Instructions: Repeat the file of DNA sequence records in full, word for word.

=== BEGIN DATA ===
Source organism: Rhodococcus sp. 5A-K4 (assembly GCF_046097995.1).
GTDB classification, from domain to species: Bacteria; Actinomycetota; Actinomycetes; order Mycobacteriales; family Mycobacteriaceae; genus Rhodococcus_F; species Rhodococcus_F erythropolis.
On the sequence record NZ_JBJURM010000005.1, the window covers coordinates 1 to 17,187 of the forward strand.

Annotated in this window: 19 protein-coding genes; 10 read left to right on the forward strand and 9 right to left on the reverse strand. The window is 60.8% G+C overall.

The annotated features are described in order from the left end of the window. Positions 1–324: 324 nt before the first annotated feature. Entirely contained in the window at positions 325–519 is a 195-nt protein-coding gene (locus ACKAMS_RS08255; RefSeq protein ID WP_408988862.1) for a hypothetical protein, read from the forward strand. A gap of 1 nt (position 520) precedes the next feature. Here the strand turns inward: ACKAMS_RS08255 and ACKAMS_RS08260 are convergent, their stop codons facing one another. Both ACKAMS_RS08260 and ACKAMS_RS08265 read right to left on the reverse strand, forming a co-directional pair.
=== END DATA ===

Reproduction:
Source organism: Rhodococcus sp. 5A-K4 (assembly GCF_046097995.1).
GTDB classification, from domain to species: Bacteria; Actinomycetota; Actinomycetes; order Mycobacteriales; family Mycobacteriaceae; genus Rhodococcus_F; species Rhodococcus_F erythropolis.
On the sequence record NZ_JBJURM010000005.1, the window covers coordinates 1 to 17,187 of the forward strand.

Annotated in this window: 19 protein-coding genes; 10 read left to right on the forward strand and 9 right to left on the reverse strand. The window is 60.8% G+C overall.

The annotated features are described in order from the left end of the window. Positions 1–324: 324 nt before the first annotated feature. Entirely contained in the window at positions 325–519 is a 195-nt protein-coding gene (locus ACKAMS_RS08255; RefSeq protein ID WP_408988862.1) for a hypothetical protein, read from the forward strand. A gap of 1 nt (position 520) precedes the next feature. Here the strand turns inward: ACKAMS_RS08255 and ACKAMS_RS08260 are convergent, their stop codons facing one another. Both ACKAMS_RS08260 and ACKAMS_RS08265 read right to left on the reverse strand, forming a co-directional pair.